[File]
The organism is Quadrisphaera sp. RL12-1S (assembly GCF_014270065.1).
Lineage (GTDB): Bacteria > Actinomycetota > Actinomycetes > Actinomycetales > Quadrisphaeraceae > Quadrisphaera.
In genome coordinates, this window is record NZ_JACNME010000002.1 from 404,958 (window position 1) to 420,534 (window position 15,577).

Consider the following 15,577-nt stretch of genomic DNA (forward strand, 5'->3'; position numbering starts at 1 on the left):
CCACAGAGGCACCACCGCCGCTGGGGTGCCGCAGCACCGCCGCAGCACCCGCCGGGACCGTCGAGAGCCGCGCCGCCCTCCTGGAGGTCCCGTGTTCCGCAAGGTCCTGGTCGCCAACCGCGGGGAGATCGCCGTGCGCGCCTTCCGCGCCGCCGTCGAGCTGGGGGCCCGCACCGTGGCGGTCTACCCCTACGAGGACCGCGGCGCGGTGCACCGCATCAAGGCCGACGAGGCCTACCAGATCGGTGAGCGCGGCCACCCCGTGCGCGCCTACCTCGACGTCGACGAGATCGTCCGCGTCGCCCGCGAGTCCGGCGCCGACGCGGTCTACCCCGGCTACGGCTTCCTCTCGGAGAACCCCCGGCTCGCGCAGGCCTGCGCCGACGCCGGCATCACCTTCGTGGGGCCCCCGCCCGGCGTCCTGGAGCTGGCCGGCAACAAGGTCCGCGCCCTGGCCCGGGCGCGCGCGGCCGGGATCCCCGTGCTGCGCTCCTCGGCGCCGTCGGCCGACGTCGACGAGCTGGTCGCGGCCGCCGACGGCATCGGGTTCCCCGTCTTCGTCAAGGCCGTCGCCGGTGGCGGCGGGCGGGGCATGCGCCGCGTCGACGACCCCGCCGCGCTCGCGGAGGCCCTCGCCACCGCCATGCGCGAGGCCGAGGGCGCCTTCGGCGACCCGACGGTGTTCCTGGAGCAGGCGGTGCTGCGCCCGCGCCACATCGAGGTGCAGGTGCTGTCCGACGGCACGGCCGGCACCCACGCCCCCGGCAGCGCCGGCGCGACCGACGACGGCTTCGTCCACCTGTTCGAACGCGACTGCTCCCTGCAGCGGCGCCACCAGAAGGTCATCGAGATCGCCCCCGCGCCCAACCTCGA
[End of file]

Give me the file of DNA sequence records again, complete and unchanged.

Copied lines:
The organism is Quadrisphaera sp. RL12-1S (assembly GCF_014270065.1).
Lineage (GTDB): Bacteria > Actinomycetota > Actinomycetes > Actinomycetales > Quadrisphaeraceae > Quadrisphaera.
In genome coordinates, this window is record NZ_JACNME010000002.1 from 404,958 (window position 1) to 420,534 (window position 15,577).

Consider the following 15,577-nt stretch of genomic DNA (forward strand, 5'->3'; position numbering starts at 1 on the left):
CCACAGAGGCACCACCGCCGCTGGGGTGCCGCAGCACCGCCGCAGCACCCGCCGGGACCGTCGAGAGCCGCGCCGCCCTCCTGGAGGTCCCGTGTTCCGCAAGGTCCTGGTCGCCAACCGCGGGGAGATCGCCGTGCGCGCCTTCCGCGCCGCCGTCGAGCTGGGGGCCCGCACCGTGGCGGTCTACCCCTACGAGGACCGCGGCGCGGTGCACCGCATCAAGGCCGACGAGGCCTACCAGATCGGTGAGCGCGGCCACCCCGTGCGCGCCTACCTCGACGTCGACGAGATCGTCCGCGTCGCCCGCGAGTCCGGCGCCGACGCGGTCTACCCCGGCTACGGCTTCCTCTCGGAGAACCCCCGGCTCGCGCAGGCCTGCGCCGACGCCGGCATCACCTTCGTGGGGCCCCCGCCCGGCGTCCTGGAGCTGGCCGGCAACAAGGTCCGCGCCCTGGCCCGGGCGCGCGCGGCCGGGATCCCCGTGCTGCGCTCCTCGGCGCCGTCGGCCGACGTCGACGAGCTGGTCGCGGCCGCCGACGGCATCGGGTTCCCCGTCTTCGTCAAGGCCGTCGCCGGTGGCGGCGGGCGGGGCATGCGCCGCGTCGACGACCCCGCCGCGCTCGCGGAGGCCCTCGCCACCGCCATGCGCGAGGCCGAGGGCGCCTTCGGCGACCCGACGGTGTTCCTGGAGCAGGCGGTGCTGCGCCCGCGCCACATCGAGGTGCAGGTGCTGTCCGACGGCACGGCCGGCACCCACGCCCCCGGCAGCGCCGGCGCGACCGACGACGGCTTCGTCCACCTGTTCGAACGCGACTGCTCCCTGCAGCGGCGCCACCAGAAGGTCATCGAGATCGCCCCCGCGCCCAACCTCGA